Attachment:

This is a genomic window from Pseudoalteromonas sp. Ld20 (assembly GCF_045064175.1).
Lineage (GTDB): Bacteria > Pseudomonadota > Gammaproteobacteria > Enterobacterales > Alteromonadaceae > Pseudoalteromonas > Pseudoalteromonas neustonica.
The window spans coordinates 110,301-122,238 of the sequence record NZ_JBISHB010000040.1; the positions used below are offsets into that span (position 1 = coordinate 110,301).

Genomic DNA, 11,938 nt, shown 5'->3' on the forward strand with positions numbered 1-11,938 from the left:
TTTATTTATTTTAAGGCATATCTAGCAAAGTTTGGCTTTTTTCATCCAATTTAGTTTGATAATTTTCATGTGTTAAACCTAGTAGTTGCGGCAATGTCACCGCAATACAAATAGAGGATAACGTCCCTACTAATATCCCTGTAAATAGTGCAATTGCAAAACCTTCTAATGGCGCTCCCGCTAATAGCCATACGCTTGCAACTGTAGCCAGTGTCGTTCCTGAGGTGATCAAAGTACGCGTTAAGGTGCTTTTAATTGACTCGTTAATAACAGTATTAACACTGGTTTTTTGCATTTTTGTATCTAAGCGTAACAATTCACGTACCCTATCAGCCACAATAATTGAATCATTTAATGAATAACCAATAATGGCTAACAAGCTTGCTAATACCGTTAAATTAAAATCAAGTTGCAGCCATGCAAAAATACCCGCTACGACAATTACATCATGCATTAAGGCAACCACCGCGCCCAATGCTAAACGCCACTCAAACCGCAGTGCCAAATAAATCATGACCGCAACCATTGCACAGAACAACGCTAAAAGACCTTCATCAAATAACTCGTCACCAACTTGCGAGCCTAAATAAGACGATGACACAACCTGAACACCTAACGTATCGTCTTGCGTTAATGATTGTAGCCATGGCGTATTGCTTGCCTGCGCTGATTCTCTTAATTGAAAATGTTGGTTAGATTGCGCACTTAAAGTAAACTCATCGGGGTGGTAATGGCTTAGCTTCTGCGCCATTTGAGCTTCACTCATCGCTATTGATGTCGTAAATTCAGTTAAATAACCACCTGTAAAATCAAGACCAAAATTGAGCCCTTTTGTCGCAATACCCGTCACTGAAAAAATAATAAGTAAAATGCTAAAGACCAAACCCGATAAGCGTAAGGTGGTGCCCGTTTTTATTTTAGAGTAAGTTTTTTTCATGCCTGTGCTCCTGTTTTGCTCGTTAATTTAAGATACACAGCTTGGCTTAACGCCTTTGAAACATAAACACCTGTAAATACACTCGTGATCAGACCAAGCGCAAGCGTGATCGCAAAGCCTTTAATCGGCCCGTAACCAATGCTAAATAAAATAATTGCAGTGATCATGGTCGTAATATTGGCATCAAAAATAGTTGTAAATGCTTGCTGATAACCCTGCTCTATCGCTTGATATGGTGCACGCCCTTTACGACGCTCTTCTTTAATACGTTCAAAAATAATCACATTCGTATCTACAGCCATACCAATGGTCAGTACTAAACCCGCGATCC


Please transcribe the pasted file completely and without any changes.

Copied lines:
This is a genomic window from Pseudoalteromonas sp. Ld20 (assembly GCF_045064175.1).
Lineage (GTDB): Bacteria > Pseudomonadota > Gammaproteobacteria > Enterobacterales > Alteromonadaceae > Pseudoalteromonas > Pseudoalteromonas neustonica.
The window spans coordinates 110,301-122,238 of the sequence record NZ_JBISHB010000040.1; the positions used below are offsets into that span (position 1 = coordinate 110,301).

Genomic DNA, 11,938 nt, shown 5'->3' on the forward strand with positions numbered 1-11,938 from the left:
TTTATTTATTTTAAGGCATATCTAGCAAAGTTTGGCTTTTTTCATCCAATTTAGTTTGATAATTTTCATGTGTTAAACCTAGTAGTTGCGGCAATGTCACCGCAATACAAATAGAGGATAACGTCCCTACTAATATCCCTGTAAATAGTGCAATTGCAAAACCTTCTAATGGCGCTCCCGCTAATAGCCATACGCTTGCAACTGTAGCCAGTGTCGTTCCTGAGGTGATCAAAGTACGCGTTAAGGTGCTTTTAATTGACTCGTTAATAACAGTATTAACACTGGTTTTTTGCATTTTTGTATCTAAGCGTAACAATTCACGTACCCTATCAGCCACAATAATTGAATCATTTAATGAATAACCAATAATGGCTAACAAGCTTGCTAATACCGTTAAATTAAAATCAAGTTGCAGCCATGCAAAAATACCCGCTACGACAATTACATCATGCATTAAGGCAACCACCGCGCCCAATGCTAAACGCCACTCAAACCGCAGTGCCAAATAAATCATGACCGCAACCATTGCACAGAACAACGCTAAAAGACCTTCATCAAATAACTCGTCACCAACTTGCGAGCCTAAATAAGACGATGACACAACCTGAACACCTAACGTATCGTCTTGCGTTAATGATTGTAGCCATGGCGTATTGCTTGCCTGCGCTGATTCTCTTAATTGAAAATGTTGGTTAGATTGCGCACTTAAAGTAAACTCATCGGGGTGGTAATGGCTTAGCTTCTGCGCCATTTGAGCTTCACTCATCGCTATTGATGTCGTAAATTCAGTTAAATAACCACCTGTAAAATCAAGACCAAAATTGAGCCCTTTTGTCGCAATACCCGTCACTGAAAAAATAATAAGTAAAATGCTAAAGACCAAACCCGATAAGCGTAAGGTGGTGCCCGTTTTTATTTTAGAGTAAGTTTTTTTCATGCCTGTGCTCCTGTTTTGCTCGTTAATTTAAGATACACAGCTTGGCTTAACGCCTTTGAAACATAAACACCTGTAAATACACTCGTGATCAGACCAAGCGCAAGCGTGATCGCAAAGCCTTTAATCGGCCCGTAACCAATGCTAAATAAAATAATTGCAGTGATCATGGTCGTAATATTGGCATCAAAAATAGTTGTAAATGCTTGCTGATAACCCTGCTCTATCGCTTGATATGGTGCACGCCCTTTACGACGCTCTTCTTTAATACGTTCAAAAATAATCACATTCGTATCTACAGCCATACCAATGGTCAGTACTAAACCCGCGATCC